Major-General Loring, then at Meridian, was ordered to send two of his regiments across the break on the Southern Railroad, near Chunkey River, and Colonels [M.] Farrell and [A. E.] Reynolds, who were WEST of the break, were ordered to proceed immediately to Jackson. Major-General Buckner, commanding at Mobile, was notified that I should look to him to assist me in protecting the Mobile and Ohio Railroad, as I required all the troops I could spare to strengthen General Bowen. Major-General Gardner, at Port Hudson, was also ordered to move Gregg's brigade rapidly to Jackson. Brigadier-General Tilghman, then on the Mississippi Central Railroad, was directed to move promptly with all of his troops (save bridge guards) to Jackson. Major [M. R.] Clark, commanding at Brookhaven, was instructed to send couriers to all cavalry commanders near him, ordering them to move toward Grand Gulf, with directions not to encounter the main body of the enemy, but to harass him in the rear and flank. Similar instructions were forwarded to Osyka and Hazlehurst. To General Johnston, at Tullahoma, the following telegram was sent:
The enemy is at Hard Times, La., in large force, with barges and transports, indicating an attack on Grand Gulf, with a view to Vicksburg. I must look to the Army of Tennessee to protect the approaches through Northern Mississippi.
The following also to Major-General Stevenson at Vicksburg:
Hold 5,000 men in readiness to move them. With your batteries and rifle-pits manned, the city front is impregnable.
To General Bowen, at the same time, the following was sent:
I have directed General Stevenson to have 5,000 men ready to move on your requisition, but do not make requisition unless absolutely necessary for the safety of your position. I am also making arrangements for sending you 2,000 or 3,000 men from this direction in case of necessity. You cannot communicate with me too frequently.
I believe that I fully estimated the importance of preventing an advance upon Jackson, if it could be done without sacrificing Vicksburg; but if the latter was lost, the former was comparatively of little value. Vicksburg might still be held with Jackson in possession of the enemy, but it was the hope of being able to hold the position on Bayou Pierre, upon which the safety of Jackson depends, that made me most anxious to re-enforce General Bowen, or, failing in that, at least to have a sufficient force at hand to secure his retreat across the Big Black.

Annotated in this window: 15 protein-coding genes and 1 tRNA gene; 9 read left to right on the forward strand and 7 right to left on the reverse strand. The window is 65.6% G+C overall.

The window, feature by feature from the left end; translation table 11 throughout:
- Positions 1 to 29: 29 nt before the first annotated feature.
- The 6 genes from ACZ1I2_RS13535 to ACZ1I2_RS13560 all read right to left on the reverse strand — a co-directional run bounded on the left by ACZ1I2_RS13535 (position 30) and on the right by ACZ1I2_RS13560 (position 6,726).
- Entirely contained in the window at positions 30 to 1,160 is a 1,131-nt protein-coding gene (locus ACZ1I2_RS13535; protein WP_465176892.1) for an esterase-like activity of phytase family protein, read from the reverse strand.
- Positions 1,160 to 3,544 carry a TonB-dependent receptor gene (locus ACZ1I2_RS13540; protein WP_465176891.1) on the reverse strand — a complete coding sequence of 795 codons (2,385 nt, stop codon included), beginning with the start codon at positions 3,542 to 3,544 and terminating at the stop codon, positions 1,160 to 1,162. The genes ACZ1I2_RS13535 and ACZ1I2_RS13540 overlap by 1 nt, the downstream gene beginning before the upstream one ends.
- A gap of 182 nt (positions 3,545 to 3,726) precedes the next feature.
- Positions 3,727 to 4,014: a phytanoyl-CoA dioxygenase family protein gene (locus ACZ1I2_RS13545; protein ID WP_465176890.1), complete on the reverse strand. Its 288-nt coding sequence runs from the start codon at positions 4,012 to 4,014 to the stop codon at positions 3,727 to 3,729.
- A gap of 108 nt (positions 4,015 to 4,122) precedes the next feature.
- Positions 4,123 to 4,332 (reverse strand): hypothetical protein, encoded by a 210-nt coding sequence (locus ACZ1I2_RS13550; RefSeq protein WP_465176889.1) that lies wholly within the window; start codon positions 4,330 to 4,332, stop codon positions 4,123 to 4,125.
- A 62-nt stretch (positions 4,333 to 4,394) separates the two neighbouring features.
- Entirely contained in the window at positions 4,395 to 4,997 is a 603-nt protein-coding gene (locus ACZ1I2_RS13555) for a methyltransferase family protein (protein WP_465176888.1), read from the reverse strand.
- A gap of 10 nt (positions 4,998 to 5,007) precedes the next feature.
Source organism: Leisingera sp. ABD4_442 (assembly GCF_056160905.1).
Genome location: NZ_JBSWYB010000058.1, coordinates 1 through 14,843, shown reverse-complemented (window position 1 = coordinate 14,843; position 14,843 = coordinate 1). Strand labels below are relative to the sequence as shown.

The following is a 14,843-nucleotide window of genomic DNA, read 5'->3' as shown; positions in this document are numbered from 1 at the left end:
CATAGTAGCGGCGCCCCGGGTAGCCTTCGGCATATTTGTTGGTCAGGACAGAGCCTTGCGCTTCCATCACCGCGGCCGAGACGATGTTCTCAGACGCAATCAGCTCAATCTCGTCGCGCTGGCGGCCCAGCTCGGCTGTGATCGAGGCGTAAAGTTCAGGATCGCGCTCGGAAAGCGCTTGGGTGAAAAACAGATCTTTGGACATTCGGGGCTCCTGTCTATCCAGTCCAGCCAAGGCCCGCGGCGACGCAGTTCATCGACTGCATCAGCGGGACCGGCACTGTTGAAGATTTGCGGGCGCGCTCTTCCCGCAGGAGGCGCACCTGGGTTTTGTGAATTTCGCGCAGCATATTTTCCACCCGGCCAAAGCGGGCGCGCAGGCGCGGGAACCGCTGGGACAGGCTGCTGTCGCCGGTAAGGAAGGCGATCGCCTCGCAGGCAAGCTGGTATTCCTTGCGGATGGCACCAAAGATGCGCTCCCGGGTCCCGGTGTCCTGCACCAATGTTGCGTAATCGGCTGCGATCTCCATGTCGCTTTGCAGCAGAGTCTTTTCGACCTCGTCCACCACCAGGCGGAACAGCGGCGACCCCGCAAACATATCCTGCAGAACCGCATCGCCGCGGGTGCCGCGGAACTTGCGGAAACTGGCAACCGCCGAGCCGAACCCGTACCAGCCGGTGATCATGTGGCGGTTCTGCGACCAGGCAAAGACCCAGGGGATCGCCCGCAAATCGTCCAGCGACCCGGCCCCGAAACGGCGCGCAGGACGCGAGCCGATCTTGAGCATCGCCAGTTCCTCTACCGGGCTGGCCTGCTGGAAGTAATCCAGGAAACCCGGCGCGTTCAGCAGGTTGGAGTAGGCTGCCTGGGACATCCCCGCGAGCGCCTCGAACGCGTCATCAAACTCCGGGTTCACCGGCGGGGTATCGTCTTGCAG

On April 30, I received the first information of the landing of the enemy on the east bank of the Mississippi River. General Bowen reported by telegraph that 3,000 Federal troops were at Bethel Church, 10 miles from Port Gibson, at 3 o'clock on the evening of the 29th, and that they were still landing at Bruinsburg. Brigadier-General Tracy, of Stevenson's DIVISION, had reached Grand Gulf with his brigade on the 30th. Lieutenant-Colonel [William N.] Brown, of the Twentieth Mississippi, with 50 mounted men of his regiment, left Jackson for the same place on the 29th, and Major J. D. Bradford, a good artillery officer, was sent to replace the lamented Colonel [William] Wade, as chief of artillery.
Between 12 m. and 2 p. m. on the 30th, Brigadier-General Baldwin, with his brigade, of Smith's DIVISION, had crossed the Big Black at Hankinson's Ferry.
At 9 a. m. May 1, General Bowen informed me by telegraph, his army being then in position 3 miles south of Port Gibson, that General Baldwin was entering the latter place. On the same day General Bowen telegraphed me that prisoners taken reported McClernand in
17 R R-VOL. XXIV, PT. I